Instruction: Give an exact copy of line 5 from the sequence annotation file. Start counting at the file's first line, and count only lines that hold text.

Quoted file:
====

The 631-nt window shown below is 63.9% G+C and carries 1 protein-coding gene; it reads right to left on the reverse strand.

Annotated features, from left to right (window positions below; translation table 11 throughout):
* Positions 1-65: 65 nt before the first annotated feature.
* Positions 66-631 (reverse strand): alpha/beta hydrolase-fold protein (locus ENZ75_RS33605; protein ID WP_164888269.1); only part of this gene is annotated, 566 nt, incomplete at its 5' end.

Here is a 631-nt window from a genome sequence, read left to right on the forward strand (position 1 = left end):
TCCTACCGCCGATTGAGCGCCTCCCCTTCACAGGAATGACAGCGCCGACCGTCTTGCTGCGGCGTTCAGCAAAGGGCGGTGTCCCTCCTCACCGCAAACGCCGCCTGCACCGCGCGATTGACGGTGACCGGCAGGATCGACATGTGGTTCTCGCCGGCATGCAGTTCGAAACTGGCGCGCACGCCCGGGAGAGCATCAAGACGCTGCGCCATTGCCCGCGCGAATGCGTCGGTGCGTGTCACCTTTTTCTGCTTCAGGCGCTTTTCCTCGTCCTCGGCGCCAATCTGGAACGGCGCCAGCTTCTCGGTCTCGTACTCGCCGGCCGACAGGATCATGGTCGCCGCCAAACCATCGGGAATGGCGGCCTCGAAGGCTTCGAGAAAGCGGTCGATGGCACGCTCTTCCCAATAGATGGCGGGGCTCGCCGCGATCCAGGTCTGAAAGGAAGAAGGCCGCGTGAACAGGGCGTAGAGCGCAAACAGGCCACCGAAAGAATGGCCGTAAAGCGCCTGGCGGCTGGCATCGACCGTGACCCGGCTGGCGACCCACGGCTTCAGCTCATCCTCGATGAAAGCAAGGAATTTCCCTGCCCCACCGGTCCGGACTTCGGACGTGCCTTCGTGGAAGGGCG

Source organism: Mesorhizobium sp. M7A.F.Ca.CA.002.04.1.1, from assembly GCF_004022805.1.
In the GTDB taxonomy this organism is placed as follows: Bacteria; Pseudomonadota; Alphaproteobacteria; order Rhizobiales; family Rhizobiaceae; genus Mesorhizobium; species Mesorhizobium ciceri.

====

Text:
Here is a 631-nt window from a genome sequence, read left to right on the forward strand (position 1 = left end):